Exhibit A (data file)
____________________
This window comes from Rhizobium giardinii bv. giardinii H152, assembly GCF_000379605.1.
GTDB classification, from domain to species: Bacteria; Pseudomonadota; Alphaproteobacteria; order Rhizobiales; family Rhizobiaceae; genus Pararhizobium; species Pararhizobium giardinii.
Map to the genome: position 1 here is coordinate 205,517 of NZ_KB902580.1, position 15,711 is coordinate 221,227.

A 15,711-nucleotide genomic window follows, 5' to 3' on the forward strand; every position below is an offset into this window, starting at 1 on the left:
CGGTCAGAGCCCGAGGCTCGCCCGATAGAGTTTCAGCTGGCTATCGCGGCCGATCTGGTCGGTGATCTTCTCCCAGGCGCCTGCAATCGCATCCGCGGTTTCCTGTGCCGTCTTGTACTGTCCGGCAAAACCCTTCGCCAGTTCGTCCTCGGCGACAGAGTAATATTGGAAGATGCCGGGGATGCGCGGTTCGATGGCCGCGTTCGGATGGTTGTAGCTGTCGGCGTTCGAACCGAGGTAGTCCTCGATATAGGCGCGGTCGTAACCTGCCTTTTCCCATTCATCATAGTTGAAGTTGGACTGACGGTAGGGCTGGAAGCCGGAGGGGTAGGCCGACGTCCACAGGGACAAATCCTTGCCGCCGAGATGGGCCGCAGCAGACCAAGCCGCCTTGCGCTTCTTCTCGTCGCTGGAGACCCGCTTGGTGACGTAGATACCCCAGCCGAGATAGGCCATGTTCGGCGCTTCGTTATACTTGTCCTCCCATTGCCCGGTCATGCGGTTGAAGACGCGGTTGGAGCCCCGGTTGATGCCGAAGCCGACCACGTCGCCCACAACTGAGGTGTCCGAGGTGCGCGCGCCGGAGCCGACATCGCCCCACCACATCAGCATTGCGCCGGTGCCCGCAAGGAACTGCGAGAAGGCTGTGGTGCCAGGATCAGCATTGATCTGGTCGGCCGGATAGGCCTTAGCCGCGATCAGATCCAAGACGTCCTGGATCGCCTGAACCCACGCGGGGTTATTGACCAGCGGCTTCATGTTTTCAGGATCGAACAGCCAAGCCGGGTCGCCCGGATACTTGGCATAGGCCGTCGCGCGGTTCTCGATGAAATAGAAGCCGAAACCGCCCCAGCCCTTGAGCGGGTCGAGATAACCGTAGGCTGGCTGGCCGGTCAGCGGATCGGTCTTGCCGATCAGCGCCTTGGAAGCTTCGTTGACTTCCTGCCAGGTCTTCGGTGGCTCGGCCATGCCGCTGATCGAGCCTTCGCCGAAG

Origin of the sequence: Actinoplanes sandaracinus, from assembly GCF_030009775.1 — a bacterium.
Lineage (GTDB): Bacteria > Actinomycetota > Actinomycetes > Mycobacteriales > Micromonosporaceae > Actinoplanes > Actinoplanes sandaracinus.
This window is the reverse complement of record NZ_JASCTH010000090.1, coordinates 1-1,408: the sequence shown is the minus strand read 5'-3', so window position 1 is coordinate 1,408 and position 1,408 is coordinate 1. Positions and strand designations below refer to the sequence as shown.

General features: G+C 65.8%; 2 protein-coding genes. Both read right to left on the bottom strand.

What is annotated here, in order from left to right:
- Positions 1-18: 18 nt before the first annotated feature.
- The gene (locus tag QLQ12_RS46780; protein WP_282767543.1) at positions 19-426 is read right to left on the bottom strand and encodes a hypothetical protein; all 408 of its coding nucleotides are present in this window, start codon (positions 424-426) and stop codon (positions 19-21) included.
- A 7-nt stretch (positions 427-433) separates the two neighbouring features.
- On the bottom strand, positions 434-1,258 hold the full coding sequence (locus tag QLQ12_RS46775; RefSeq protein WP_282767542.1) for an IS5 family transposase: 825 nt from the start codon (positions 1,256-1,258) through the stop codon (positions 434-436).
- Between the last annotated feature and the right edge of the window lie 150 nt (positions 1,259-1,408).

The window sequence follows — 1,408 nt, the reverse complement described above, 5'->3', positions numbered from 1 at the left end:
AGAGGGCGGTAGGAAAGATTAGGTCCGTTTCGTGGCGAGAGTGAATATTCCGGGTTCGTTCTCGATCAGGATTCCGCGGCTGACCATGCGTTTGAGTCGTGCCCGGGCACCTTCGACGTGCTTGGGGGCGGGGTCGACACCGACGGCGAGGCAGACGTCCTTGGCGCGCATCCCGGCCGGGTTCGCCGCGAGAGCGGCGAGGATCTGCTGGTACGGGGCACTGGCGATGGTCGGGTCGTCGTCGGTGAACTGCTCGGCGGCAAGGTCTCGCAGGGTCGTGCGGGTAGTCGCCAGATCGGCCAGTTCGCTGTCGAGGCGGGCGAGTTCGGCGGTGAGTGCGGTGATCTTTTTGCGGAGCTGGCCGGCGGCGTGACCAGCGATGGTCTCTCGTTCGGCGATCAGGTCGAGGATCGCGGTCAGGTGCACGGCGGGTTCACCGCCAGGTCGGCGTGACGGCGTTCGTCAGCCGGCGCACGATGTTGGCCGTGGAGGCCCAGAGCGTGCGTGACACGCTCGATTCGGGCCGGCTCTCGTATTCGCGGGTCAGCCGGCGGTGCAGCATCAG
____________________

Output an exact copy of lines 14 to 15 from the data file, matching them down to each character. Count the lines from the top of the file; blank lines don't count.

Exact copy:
- On the bottom strand, positions 434-1,258 hold the full coding sequence (locus tag QLQ12_RS46775; RefSeq protein WP_282767542.1) for an IS5 family transposase: 825 nt from the start codon (positions 1,256-1,258) through the stop codon (positions 434-436).
- Between the last annotated feature and the right edge of the window lie 150 nt (positions 1,259-1,408).